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## Section1.3Change of Coordinates

The whole point of using curvilinear coordinates is that they may be better adapted to the symmetries of a given problem. Ideally, this means that the entire problem should be done in curvilinear coordinates, without converting between coordinate systems (although this is not always possible). From this point of view, while it is certainly worth learning how to convert between, say, rectangular and polar coordinates, it is also worth learning how to avoid doing so as much as possible.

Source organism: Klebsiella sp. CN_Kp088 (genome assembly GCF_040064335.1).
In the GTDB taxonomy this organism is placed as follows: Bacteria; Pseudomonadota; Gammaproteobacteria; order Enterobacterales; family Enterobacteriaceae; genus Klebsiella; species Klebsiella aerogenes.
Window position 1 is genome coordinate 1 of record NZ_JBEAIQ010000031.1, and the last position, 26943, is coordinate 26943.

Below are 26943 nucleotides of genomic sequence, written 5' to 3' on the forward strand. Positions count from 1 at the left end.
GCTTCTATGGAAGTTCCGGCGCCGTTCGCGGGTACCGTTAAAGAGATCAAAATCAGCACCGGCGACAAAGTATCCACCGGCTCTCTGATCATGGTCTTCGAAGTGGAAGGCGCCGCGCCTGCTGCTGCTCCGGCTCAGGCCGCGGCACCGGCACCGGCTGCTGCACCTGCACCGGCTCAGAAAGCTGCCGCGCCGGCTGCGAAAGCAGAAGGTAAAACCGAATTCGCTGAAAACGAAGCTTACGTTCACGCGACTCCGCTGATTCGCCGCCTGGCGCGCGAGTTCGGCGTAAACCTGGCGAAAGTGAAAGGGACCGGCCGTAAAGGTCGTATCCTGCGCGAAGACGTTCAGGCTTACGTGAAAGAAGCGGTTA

For completeness, the explicit transformations between these coordinate systems are given below. You should be able to use Figure 1.3, Figure 1.4, and trigonometry to verify these results. We reiterate that the conventions used here are “physicists' conventions”, used by almost everyone except American mathematicians [1].

Cylindrical Coordinates:

\begin{align*} x \amp = s\cos\phi \qquad\qquad s^2 = x^2+y^2\\ y \amp = s\sin\phi \qquad\qquad \tan\phi = y/x\\ z \amp = z \qquad\qquad\qquad\> \, z=z \end{align*}

Spherical Coordinates:

\begin{align*} x \amp = r\sin\theta\cos\phi \qquad\qquad r^2 = x^2+y^2+z^2\\ y \amp = r\sin\theta\sin\phi \qquad\qquad \tan\theta = \sqrt{x^2+y^2}/z\\ z \amp = r\cos\theta \qquad\qquad\qquad \tan\phi = y/x \end{align*}